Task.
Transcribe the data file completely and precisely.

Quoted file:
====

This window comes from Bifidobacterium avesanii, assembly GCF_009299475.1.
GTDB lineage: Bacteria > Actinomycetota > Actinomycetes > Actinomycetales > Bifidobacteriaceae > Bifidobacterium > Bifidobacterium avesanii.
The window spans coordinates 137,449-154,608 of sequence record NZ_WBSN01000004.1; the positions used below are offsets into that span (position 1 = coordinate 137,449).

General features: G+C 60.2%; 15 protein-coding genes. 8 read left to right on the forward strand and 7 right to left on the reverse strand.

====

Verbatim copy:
This window comes from Bifidobacterium avesanii, assembly GCF_009299475.1.
GTDB lineage: Bacteria > Actinomycetota > Actinomycetes > Actinomycetales > Bifidobacteriaceae > Bifidobacterium > Bifidobacterium avesanii.
The window spans coordinates 137,449-154,608 of sequence record NZ_WBSN01000004.1; the positions used below are offsets into that span (position 1 = coordinate 137,449).

General features: G+C 60.2%; 15 protein-coding genes. 8 read left to right on the forward strand and 7 right to left on the reverse strand.